International conference on arctic fox biology. Vålådalen Mountain Station, Sweden. February 16‐18th 2009. Program, abstract and lists of participants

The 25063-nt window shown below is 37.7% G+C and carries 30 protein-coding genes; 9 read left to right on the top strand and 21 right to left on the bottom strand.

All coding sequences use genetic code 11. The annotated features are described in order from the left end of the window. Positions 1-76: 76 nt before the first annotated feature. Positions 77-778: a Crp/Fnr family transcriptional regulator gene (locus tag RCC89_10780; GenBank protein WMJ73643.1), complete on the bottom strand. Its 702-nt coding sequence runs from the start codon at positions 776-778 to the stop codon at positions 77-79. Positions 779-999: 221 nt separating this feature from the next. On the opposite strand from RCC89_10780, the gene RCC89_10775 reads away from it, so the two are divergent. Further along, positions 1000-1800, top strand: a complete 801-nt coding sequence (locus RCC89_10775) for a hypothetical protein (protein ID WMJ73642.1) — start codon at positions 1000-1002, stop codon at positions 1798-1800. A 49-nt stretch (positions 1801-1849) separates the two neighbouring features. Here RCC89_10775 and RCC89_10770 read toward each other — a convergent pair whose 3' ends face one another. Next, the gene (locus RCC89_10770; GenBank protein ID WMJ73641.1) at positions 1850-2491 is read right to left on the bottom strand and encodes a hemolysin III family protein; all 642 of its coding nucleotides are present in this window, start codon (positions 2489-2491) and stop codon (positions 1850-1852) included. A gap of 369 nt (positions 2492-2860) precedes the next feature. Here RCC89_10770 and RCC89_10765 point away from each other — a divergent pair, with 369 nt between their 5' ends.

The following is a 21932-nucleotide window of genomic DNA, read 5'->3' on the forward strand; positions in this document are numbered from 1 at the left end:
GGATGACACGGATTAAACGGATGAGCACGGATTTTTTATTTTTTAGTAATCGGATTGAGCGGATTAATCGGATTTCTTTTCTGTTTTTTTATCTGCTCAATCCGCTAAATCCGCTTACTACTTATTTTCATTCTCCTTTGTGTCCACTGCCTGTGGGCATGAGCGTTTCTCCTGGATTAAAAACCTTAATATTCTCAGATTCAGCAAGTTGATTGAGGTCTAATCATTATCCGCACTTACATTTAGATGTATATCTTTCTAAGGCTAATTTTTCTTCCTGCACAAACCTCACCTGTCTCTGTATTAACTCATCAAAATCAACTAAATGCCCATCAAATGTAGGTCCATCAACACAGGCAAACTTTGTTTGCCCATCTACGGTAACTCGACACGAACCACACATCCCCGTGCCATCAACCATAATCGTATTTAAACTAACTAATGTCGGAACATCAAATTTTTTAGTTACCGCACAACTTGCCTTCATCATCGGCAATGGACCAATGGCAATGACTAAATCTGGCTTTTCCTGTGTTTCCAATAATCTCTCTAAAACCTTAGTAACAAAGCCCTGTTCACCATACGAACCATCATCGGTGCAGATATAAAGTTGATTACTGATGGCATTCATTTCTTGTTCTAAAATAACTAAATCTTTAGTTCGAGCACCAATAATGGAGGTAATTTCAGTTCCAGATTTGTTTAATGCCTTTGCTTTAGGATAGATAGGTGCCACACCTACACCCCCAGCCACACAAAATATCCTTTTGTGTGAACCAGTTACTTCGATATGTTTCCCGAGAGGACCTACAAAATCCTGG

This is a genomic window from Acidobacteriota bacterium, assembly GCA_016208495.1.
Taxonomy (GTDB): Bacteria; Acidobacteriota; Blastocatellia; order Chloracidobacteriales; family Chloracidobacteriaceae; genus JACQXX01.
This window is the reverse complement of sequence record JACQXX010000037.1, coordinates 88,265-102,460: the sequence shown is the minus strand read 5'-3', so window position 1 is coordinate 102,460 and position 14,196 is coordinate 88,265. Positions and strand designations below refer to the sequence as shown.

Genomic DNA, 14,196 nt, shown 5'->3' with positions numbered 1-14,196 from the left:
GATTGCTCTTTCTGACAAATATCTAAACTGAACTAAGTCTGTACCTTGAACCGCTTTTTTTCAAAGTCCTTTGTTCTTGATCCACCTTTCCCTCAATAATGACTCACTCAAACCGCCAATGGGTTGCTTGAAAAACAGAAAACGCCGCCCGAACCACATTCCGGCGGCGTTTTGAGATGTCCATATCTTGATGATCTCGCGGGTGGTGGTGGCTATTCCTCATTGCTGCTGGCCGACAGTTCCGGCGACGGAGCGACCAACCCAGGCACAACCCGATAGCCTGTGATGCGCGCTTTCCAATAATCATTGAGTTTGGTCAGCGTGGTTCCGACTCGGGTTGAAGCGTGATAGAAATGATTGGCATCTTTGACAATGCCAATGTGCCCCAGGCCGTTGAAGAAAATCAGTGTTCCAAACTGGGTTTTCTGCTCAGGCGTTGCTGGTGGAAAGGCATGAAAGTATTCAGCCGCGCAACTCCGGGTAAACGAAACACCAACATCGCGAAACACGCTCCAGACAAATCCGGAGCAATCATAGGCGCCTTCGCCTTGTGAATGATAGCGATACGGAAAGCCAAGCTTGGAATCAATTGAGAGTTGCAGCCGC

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In the 3rd International arctic fox conference, we present a scientific program with a broad scope ranging from genetics and general biology to community ecology and conservation issues. The topics covered are of high relevance for science, management authorities, rangers and public with special interest in conservation of the arctic fox. The arctic fox is a flagship species for the arctic and alpine environment. Being at the top of the food chain, the arctic fox is a suitable indicator species giving notice and signals of ecosystem state and change. Displaying a broad spectrum of adaptations to the tundra ecosystem, the arctic fox is of significant interest regarding several behavioural and physiological aspects. The arctic fox show an astonishing variation in several life history characters, e.g. with a litter size from 1 – 18 cubs and a social organization from a breeding pair to complex social groups. Such contrasts are mostly not found within a single species and make the arctic fox especially suitable to test several life history theories. Further, the arctic fox is a species of conservation concern. Although found in numbers of several 100 000 throughout its whole circumpolar range in the northern hemisphere, local arctic fox populations at the edge of its former distribution are declining. In Fennoscandia, the arctic fox is critically endangered and threatened to go extinct. Despite soon 80 years of protection the population has rather continued to decline, the population has become fragmented and several small populations have recently gone extinct. Today, there are approximately 120 adult arctic foxes in Fennoscandia, of which approximately 50 are found in Sweden, 50 in Norway, and less than 10 in Finland. There are also populations on islands in the Bearing Strait that are threatened. In some cases foxes are severely invested by parasites and in others they are killed for different reasons. Environmental pollution is also a threat were the species is feeding on marine resources. In addition, the arctic fox is a species of economic value related to their valuable fur with hunting in Iceland, Russia, Canada and Alaska, although the hunting has decreased considerably in all areas. This conference will discuss all issues of arctic fox biology and hopefully all participants will get a deeper understanding of this fascinating carnivore.